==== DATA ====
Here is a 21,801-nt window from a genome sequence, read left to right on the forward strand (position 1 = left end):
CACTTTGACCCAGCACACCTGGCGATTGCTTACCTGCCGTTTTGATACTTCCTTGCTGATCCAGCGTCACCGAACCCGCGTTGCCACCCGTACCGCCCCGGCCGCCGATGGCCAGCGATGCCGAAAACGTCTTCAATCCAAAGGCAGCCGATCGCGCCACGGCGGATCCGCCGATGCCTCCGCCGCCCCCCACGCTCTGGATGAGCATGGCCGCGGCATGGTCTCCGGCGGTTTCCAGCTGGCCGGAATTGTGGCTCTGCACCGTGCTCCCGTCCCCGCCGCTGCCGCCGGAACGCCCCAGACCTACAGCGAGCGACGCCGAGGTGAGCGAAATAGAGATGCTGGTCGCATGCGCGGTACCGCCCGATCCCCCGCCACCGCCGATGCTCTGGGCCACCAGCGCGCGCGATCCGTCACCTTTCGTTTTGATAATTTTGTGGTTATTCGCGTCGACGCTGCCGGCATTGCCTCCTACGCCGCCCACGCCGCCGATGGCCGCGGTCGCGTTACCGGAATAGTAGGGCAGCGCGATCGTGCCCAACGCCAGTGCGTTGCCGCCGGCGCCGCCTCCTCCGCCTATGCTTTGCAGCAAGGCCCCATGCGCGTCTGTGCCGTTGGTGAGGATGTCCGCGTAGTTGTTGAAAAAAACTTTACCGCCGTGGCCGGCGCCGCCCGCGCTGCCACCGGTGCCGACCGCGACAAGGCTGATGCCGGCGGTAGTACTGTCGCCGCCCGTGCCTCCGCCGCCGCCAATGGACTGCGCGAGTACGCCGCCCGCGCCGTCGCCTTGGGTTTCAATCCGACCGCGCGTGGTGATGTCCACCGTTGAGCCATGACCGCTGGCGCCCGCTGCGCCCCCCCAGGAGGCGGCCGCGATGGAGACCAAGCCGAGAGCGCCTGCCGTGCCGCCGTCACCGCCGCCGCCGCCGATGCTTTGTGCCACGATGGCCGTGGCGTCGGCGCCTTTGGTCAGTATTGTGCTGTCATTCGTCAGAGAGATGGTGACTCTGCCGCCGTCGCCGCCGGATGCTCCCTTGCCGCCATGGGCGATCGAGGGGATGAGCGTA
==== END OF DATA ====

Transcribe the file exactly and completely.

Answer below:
Here is a 21,801-nt window from a genome sequence, read left to right on the forward strand (position 1 = left end):
CACTTTGACCCAGCACACCTGGCGATTGCTTACCTGCCGTTTTGATACTTCCTTGCTGATCCAGCGTCACCGAACCCGCGTTGCCACCCGTACCGCCCCGGCCGCCGATGGCCAGCGATGCCGAAAACGTCTTCAATCCAAAGGCAGCCGATCGCGCCACGGCGGATCCGCCGATGCCTCCGCCGCCCCCCACGCTCTGGATGAGCATGGCCGCGGCATGGTCTCCGGCGGTTTCCAGCTGGCCGGAATTGTGGCTCTGCACCGTGCTCCCGTCCCCGCCGCTGCCGCCGGAACGCCCCAGACCTACAGCGAGCGACGCCGAGGTGAGCGAAATAGAGATGCTGGTCGCATGCGCGGTACCGCCCGATCCCCCGCCACCGCCGATGCTCTGGGCCACCAGCGCGCGCGATCCGTCACCTTTCGTTTTGATAATTTTGTGGTTATTCGCGTCGACGCTGCCGGCATTGCCTCCTACGCCGCCCACGCCGCCGATGGCCGCGGTCGCGTTACCGGAATAGTAGGGCAGCGCGATCGTGCCCAACGCCAGTGCGTTGCCGCCGGCGCCGCCTCCTCCGCCTATGCTTTGCAGCAAGGCCCCATGCGCGTCTGTGCCGTTGGTGAGGATGTCCGCGTAGTTGTTGAAAAAAACTTTACCGCCGTGGCCGGCGCCGCCCGCGCTGCCACCGGTGCCGACCGCGACAAGGCTGATGCCGGCGGTAGTACTGTCGCCGCCCGTGCCTCCGCCGCCGCCAATGGACTGCGCGAGTACGCCGCCCGCGCCGTCGCCTTGGGTTTCAATCCGACCGCGCGTGGTGATGTCCACCGTTGAGCCATGACCGCTGGCGCCCGCTGCGCCCCCCCAGGAGGCGGCCGCGATGGAGACCAAGCCGAGAGCGCCTGCCGTGCCGCCGTCACCGCCGCCGCCGCCGATGCTTTGTGCCACGATGGCCGTGGCGTCGGCGCCTTTGGTCAGTATTGTGCTGTCATTCGTCAGAGAGATGGTGACTCTGCCGCCGTCGCCGCCGGATGCTCCCTTGCCGCCATGGGCGATCGAGGGGATGAGCGTA